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On the east side of today's 14 Freeway at Placerita Canyon Road, Trem Carr (left) and W. Ray Johnston — the brains and money behind the progenitor of both Melody Ranch and, indirectly, Disney's Golden Oak Ranch — pose with a prop weather balloon capsule for the decidedly non-Western "Lost in the Stratosphere" (Monogram Pictures 1934).
Producer Carr leased the land shown here from Standard Oil Company of California in 1931 and established a Western movie town with sets built by his associate Ernie Hickson.
Carr had been producing pictures in Placerita Canyon since about 1925, and W. Ray Johnson distributed them. In 1928, Carr and Johnston entered into a formal partnership which, in 1931, became Monogram Pictures Corp., prompting Carr to lease this movie property.
By 1936, when Carr's 5-year lease was up for renewal, Hickson had purchased land a mile or so to the west, so they moved their filming operation there. After Hickson's death in 1952, the new owner, Gene Autry, named it Melody Ranch.
Incidentally, in 1940, Johnston purchased the main house at 22931 8th Street (corner Wayman) in Newhall that vaudeville actor Charley Mack built in 1928.
Dial up the clock to the late 1950s: Walt Disney consolidated the few small movie ranches at today's 14 Freeway and Placerita Canyon Road, including the original Trem Carr Pictures Ranch shown here, into the Disney Golden Oak Ranch.
Most of Monogram's issuances were "B" (low-Budget) Westerns, but occasionally they'd make a military-themed picture, sometimes even with airplanes. "Lost in the Stratosphere" is one of these exceptions.
The cutline accompanying this photograph (shown below) reads:
"Lost in the Stratosphere" Brings East and West Together
W. Ray Johnston, president of Monogram Pictures, is shown here with Trem Carr, vice president in charge of production, looking over the huge metal ball especially designed for Monogram's new novelty thriller, "Lost in the Stratosphere," which has scenes of the actual ascent in the Dakotas by the army flyers in one of the climactic scenes from the picture.
It was fairly common for directors (in this case, Melville W. Brown) to cut in stock and newsreel footage when it suited their purposes.
The balloon capsule takeoff scenes and the faked airplane landings (they don't really land) appear to be the only portions of this picture shot locally. The bulk of it was filmed in one of the Poverty Row studios in the Sunset-Gower Street area.
Publicity for the film debut in late 1934-early 1935 called the picture "a very timely one with practically every country in the world making experiments in the regions above the clouds to determine causes for changes in weather" (The Hammond Times, Munster, Indiana, February 1, 1935).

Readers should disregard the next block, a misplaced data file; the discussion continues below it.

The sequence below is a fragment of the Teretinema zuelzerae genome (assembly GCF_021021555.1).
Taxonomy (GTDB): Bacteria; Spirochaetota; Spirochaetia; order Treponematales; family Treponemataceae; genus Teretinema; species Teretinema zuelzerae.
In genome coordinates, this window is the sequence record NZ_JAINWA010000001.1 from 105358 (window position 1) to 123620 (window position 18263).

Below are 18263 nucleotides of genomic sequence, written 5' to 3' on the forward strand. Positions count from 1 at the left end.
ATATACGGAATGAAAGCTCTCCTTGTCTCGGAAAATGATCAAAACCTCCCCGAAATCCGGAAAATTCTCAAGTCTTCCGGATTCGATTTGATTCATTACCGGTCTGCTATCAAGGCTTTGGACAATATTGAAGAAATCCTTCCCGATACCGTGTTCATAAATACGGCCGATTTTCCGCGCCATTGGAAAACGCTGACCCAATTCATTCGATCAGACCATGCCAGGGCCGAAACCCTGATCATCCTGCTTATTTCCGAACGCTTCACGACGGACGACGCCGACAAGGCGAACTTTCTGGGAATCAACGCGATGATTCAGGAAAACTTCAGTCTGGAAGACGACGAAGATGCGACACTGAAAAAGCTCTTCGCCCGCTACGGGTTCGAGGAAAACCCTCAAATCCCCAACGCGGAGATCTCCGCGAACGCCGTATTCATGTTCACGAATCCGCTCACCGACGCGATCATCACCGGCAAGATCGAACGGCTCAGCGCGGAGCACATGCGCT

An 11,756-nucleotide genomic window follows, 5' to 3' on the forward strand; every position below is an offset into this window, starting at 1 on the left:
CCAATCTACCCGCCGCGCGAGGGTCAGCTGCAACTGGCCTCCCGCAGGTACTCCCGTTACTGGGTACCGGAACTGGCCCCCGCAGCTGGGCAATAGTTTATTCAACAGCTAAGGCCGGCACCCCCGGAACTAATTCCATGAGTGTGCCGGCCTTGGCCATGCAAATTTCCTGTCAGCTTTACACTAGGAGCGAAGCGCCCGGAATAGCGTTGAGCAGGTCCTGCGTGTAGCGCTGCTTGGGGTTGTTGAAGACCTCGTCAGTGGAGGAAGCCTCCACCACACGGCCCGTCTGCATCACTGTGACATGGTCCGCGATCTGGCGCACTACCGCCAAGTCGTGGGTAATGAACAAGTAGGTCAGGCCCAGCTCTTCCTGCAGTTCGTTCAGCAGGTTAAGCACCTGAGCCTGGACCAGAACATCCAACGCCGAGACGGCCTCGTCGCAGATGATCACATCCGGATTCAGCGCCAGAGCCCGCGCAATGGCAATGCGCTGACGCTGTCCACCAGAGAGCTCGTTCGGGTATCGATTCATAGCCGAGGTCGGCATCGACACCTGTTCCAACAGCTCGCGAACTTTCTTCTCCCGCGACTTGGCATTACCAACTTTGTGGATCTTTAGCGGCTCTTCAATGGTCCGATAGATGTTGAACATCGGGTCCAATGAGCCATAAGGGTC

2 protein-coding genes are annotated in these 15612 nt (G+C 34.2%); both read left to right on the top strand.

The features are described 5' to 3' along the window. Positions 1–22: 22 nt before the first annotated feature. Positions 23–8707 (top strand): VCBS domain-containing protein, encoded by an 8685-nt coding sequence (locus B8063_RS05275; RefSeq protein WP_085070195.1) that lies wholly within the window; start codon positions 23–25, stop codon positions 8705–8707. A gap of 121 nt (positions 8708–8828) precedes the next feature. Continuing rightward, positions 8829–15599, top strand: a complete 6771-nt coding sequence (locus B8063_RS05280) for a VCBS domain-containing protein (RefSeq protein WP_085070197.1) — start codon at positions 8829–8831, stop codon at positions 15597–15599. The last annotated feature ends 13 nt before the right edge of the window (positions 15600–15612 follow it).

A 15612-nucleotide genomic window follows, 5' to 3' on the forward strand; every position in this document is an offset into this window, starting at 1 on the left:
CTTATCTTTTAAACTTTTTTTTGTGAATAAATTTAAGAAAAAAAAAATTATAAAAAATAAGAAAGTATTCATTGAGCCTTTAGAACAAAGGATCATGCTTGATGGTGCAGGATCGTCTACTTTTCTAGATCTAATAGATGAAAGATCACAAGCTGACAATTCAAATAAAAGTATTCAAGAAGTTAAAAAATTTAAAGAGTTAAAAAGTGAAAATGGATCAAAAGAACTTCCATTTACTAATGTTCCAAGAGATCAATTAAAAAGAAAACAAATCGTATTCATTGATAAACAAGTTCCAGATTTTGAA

In 1931, the Swiss-born physicist Auguste Piccard and his assistant Charles Kipfer became the first humans to enter the stratosphere during a flight out of Germany in which they reached a record altitude of 51,775 feet (9.8 miles), ostensibly making them the first people to witness the curvature of the Earth with their own eyes. The flight was made in a black and silver aluminum ball, not unlike the fake one shown here, which replicates a U.S. Army Air Corps version.
To make the picture work, Monogram interwove a love triangle starring James Cagney's brother, William Cagney.
"The new Monogram film, 'Lost in the Stratosphere,' is the entertaining story of two young army officers who, after spirited rivalry in various affairs of the heart, both fall in love with the same girl, only to have their romantic complications cut short by an assignment to make a stratospheric flight" (Telegraph-Forum, Bucyrus, Ohio, January 16, 1936).
"Bill Cagney, making his first appearance for Monogram on his new long-term contract with that studio, and June Collyer have the romantic leads in this spectacular air production which was written by Tristam Tupper and Albert E. DeMond. The story concerns itself with two irrepressible young lieutenants in the air service who rank at the top as fliers but at the bottom when it comes to their many lady friends. Offered a chance to have their names indelibly printed in the annals of science, they make a flight into the stratosphere in the interests of science and fortunately return with very important information for the benefit of future flying. Eddie Nugent heads the supporting cast with Edmund Breese, Frank McGlynn Sr., Pauline Garon, Matt McHugh, Russ Clark and Lona Andre also cast in important roles" (The Star Press, Muncie, Indiana, July 14, 1935).
It seems none of the publicity mentioned the one cast member whose name most film buffs would recognize a century later: Hattie McDaniel, "Mammy" from 1939's "Gone With the Wind." If it's any consolation, McDaniel was the only one of them who was invited to (and did) participate in the April 1939 groundbreaking of the Val Verde Park Pool. The following February, she became the first African-American actress to win an Academy Award. It would be 51 years before there was another.
In our picture, she plays the personal servant to the love interest (Collyer).
We may never know if Ernie Hickson built the fake balloon capsule, but he was the art director and provided props for this picture, as he did for all Monogram pictures filmed at Trem Carr's ranch and, later, his own movie ranch down the road.
Further reading: Melody Ranch: Movie Magic in Placerita Canyon.
LW3661: 9600 dpi jpeg from original 8x10 photograph purchased 2019 by Leon Worden.